The Biological Solution

Rorate Caeli reports here that Bishop Michael Olson (age: 47, ordained 1994) of Fort Worth, TX has banned the Traditional Latin Mass at Fisher More College.  This decision appears plainly to violate the law of the Church.

It illuminates a larger point.  One of the characteristic slogans of conservative Catholics is “the biological solution.”  In theory, because younger priests are significantly more orthodox than are older priests, soon the hierarchy of the Church will become more orthodox.  The orthodox priests will rise through the hierarchy, you see, becoming bishops and cardinals and someday popes.

This is a dumb idea.  There are about 5000 bishops in the world and about 400K priests.  Thus, there are about 80 priests for each bishop.  In 80 randomly selected young priests, there are going to be several very liberal ones.  Young priests are better, not uniformly good.  Thus, if the hierarchy wants heterodox or disobedient bishops, it will have little difficulty in finding them.  There tend to be around 100 voting cardinals.  That’s one cardinal for each 4000 priests.  Making sure the guys with the red hats are mostly or all liberals is very easy.

Personnel is policy, and selection is a very powerful force.  Just because Chinese are, on average, quite short does not mean that Chinese professional basketball players are, on average, quite short.

Rumblings on the Catholic Right

Several recent news stories indicate a certain impatience among Conservative Catholics.  Perhaps they are signalling that they are not going to be quite as quiescent for this Pope as they were for Paul VI.

Bishop Bernard Fellay, Superior General of the radical traditionalist SSPX, gave a homily recently in English in which he criticized Pope Francis quite harshly.  He accused the Pope of being a modernist, of making the situation in the Church 10,000 times worse, and of dividing the Church.  Strangely, the Vatican apparently felt the need to respond to these criticisms.  Cardinal Pell, a ConservaCath member of Pope Francis’s new-fangled privy council, got the job and said:  Continue reading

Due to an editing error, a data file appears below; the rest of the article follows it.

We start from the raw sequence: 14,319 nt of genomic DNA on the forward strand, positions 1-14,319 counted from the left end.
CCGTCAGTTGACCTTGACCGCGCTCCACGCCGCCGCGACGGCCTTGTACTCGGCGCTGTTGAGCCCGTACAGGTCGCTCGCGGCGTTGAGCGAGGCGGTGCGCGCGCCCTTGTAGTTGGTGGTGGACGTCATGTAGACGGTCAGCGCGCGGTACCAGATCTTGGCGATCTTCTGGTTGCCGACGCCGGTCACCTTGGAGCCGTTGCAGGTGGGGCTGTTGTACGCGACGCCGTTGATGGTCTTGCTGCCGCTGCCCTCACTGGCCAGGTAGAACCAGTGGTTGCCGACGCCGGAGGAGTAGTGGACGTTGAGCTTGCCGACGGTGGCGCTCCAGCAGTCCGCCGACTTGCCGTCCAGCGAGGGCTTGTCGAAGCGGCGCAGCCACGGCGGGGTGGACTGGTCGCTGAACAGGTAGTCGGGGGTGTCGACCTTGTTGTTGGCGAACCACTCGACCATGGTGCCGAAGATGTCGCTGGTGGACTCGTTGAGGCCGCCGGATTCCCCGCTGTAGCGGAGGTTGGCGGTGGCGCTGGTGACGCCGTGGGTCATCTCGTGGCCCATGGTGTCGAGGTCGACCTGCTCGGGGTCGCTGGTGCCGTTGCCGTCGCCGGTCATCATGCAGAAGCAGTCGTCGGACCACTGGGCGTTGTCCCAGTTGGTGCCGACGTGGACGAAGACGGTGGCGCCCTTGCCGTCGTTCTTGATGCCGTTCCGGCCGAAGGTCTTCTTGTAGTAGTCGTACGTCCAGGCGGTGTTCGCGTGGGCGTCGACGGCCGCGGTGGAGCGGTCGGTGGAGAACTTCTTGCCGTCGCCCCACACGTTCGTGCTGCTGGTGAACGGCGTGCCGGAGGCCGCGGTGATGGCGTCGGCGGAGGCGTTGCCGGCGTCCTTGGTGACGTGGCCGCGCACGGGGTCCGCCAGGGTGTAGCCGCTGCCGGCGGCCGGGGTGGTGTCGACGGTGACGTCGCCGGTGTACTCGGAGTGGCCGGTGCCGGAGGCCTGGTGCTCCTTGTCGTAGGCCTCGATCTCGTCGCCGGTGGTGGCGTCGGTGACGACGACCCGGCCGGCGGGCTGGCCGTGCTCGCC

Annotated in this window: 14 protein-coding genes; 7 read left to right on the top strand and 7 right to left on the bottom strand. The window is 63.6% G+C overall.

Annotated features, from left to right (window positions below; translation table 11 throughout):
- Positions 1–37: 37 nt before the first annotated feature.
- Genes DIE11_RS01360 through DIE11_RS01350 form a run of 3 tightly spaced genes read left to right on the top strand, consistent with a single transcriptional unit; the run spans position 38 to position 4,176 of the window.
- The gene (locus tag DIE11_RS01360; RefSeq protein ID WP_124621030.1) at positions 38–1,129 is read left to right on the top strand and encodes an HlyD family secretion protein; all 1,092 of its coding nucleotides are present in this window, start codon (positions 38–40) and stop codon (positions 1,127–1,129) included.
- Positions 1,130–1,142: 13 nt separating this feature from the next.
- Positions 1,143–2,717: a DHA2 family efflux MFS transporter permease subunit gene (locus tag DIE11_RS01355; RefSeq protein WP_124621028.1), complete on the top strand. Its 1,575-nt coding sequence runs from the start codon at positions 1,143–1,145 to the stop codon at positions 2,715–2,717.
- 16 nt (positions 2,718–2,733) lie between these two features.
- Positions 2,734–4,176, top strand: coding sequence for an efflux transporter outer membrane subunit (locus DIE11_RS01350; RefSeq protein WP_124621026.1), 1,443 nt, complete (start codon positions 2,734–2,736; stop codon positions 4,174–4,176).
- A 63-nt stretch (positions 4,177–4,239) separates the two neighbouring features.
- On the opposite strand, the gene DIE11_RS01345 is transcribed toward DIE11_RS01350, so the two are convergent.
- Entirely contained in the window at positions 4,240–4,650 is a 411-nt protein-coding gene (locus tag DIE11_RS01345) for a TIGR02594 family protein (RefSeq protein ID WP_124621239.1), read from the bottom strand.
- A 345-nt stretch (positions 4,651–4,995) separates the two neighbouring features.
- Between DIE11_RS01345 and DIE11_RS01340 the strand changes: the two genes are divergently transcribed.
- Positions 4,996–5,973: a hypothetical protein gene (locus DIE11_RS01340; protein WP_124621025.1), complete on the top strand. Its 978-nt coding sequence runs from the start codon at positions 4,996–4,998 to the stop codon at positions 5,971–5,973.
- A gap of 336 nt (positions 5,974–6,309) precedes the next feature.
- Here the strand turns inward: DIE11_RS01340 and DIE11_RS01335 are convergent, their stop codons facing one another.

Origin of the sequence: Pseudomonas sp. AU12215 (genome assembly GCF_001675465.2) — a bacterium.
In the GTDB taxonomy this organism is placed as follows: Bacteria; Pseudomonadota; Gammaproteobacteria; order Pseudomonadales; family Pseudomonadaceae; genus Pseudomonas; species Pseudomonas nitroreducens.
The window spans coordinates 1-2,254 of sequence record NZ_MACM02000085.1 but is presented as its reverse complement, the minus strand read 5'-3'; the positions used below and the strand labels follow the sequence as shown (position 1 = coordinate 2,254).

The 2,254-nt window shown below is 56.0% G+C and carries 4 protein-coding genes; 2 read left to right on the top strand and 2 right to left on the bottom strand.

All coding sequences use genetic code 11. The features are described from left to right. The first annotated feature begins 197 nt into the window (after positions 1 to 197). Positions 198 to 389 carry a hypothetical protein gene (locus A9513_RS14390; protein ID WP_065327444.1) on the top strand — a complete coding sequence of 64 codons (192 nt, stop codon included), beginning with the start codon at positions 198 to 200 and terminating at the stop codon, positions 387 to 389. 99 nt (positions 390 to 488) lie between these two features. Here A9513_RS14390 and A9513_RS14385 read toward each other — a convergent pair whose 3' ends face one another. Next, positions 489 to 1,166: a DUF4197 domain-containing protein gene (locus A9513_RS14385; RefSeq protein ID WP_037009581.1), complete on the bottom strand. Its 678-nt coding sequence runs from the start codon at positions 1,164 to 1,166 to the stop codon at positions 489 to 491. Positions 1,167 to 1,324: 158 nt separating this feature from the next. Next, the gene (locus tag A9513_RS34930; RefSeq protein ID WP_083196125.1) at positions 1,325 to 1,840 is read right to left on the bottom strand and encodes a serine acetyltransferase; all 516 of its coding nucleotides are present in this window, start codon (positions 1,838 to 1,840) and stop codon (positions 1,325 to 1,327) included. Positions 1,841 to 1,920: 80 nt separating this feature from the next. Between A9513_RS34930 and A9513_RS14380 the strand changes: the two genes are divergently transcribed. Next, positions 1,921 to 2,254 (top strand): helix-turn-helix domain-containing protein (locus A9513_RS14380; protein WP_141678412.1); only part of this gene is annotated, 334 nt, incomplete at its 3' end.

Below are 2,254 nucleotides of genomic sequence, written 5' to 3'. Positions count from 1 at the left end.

How To Argue Against Radical Freedom?

In a comment to Alan Roebuck’s recent post, Why You Need Traditionalism, Ita Scripta Est raises an excellent question:

[Hostility to radical freedom] distinguishes us from liberals and modern conservatives alike[, but t]o question radical freedom is to fundamentally question liberalism: something that good liberals simply cannot acknowledge.

What are effective techniques to argue against radical freedom?  Traditionalists generally argue from things like deontological moral theories, metaphysics, tradition, and biblical interpretation. Alan argues in the linked post from natural law and from divine command, for example.

Since deciding to try to give up being a modernist, my attentiveness to these modes of argument has risen. Back when I was a happy modernist, though, these arguments looked like “how many angels can dance on the head of a pin.”

However, arguments claiming that liberalism had bad consequences bothered me.  Especially annoying were arguments to the effect that liberalism had bad consequences for vulnerable people but good consequences for me and people like me.  That my embrace of liberalism was about thieving and looting the weak. Continue reading

Patronage and the Way Forward for Liberalism

James Heckman, Nobel Laureate and vaguely liberaltarian economist, had an op-ed in the New York Times recently on his proposals for early childhood intervention.  He concludes:

Quality early childhood programs for disadvantaged children . . . foster human flourishing and they improve our economic productivity in the process. There is no trade-off between equity and efficiency, as there is for other social programs. Early investment in the lives of disadvantaged children will help reduce inequality, in both the short and the long run.

The early childhood interventions he favors involve government and quasi-government employees visiting poor people’s homes; giving parents advice, encouragement, and parenting classes; putting children in special “enriched” daycare; and etc.  These interventions are to start at birth.

Much could be said about these ideas.  The evidence for their effectiveness is substantively weak, and they are sure to have unintended consequences.  Furthermore, they are a foreshadowing of the liberal order’s intent to continue its advance into domains previously reserved to parents.  And there is something off-putting about an economist claiming a program has “no trade-off.”

One thing is for sure, though.  There is an elite push for this kind of program.  None of Heckman’s many other ideas during his long and impressive career generated the kind of buzz this one is generating.  Taking for granted that the proposed program will not work, what is the elite’s motivation in putting it forward?  Why are we going to do it? Continue reading